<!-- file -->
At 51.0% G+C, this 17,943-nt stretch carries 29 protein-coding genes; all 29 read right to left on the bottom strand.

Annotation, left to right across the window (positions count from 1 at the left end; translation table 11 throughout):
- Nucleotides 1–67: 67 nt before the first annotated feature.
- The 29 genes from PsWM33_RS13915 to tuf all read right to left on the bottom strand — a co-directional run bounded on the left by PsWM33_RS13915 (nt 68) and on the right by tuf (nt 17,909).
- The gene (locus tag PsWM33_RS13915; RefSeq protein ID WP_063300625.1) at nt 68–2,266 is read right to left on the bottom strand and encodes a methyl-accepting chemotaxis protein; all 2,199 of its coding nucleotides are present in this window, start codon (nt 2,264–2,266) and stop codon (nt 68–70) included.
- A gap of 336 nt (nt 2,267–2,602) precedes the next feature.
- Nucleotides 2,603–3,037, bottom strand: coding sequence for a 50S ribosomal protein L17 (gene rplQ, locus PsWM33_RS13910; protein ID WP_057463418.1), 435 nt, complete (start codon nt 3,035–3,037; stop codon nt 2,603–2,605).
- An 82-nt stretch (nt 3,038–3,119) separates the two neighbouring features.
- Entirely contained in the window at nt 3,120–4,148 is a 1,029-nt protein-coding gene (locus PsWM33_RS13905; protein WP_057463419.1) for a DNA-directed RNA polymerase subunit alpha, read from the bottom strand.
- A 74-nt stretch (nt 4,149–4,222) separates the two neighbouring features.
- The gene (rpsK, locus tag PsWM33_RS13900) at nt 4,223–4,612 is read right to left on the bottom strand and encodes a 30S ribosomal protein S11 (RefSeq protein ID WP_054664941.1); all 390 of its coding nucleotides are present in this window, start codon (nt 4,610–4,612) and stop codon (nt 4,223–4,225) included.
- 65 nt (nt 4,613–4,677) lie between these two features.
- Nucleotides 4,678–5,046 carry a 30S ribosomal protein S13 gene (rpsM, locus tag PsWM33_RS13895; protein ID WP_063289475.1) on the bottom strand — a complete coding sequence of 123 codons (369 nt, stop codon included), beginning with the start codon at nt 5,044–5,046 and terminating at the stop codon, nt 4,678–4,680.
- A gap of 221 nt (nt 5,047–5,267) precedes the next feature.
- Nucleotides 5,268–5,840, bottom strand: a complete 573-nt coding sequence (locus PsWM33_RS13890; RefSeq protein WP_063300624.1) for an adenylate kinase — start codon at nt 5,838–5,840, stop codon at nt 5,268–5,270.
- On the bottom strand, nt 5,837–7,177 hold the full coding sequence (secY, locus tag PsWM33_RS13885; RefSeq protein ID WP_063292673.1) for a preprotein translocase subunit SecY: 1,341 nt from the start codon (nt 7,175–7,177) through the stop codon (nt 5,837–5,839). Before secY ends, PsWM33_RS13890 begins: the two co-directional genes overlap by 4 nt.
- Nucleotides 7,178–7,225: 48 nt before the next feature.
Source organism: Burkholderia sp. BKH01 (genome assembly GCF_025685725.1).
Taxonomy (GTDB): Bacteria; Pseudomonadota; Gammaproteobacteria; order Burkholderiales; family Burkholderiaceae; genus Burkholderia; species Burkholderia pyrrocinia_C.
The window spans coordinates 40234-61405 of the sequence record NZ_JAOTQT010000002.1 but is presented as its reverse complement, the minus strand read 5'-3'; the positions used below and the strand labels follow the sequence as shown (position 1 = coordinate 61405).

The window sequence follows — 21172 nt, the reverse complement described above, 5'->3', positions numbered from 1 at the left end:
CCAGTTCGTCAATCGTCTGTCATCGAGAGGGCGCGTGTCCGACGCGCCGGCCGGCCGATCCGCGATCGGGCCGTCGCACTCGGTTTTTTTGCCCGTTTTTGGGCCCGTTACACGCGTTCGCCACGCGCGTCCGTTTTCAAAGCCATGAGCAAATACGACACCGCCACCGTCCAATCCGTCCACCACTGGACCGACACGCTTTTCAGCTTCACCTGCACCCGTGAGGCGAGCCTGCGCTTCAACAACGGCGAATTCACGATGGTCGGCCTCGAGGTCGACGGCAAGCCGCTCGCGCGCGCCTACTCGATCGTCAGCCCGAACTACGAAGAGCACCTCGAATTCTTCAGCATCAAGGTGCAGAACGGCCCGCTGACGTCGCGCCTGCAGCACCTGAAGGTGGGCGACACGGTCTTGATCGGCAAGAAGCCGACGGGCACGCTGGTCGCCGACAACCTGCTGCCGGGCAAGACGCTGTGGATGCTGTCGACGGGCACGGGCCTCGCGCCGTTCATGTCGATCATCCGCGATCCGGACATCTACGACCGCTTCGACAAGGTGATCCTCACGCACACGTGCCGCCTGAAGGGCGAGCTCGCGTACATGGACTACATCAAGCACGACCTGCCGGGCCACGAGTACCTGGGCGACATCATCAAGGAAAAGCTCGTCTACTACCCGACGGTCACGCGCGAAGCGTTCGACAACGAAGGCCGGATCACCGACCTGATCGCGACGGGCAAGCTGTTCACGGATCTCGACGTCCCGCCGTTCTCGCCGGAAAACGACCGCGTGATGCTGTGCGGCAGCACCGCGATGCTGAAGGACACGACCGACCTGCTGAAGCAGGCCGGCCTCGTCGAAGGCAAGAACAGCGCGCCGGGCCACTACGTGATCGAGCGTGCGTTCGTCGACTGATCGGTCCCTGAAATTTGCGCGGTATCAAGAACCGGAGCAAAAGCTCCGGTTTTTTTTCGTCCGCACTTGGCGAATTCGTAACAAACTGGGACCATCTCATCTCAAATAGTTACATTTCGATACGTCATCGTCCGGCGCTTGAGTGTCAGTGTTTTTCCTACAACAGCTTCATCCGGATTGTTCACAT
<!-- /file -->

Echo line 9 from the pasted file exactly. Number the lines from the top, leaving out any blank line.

- Entirely contained in the window at nt 3,120–4,148 is a 1,029-nt protein-coding gene (locus PsWM33_RS13905; protein WP_057463419.1) for a DNA-directed RNA polymerase subunit alpha, read from the bottom strand.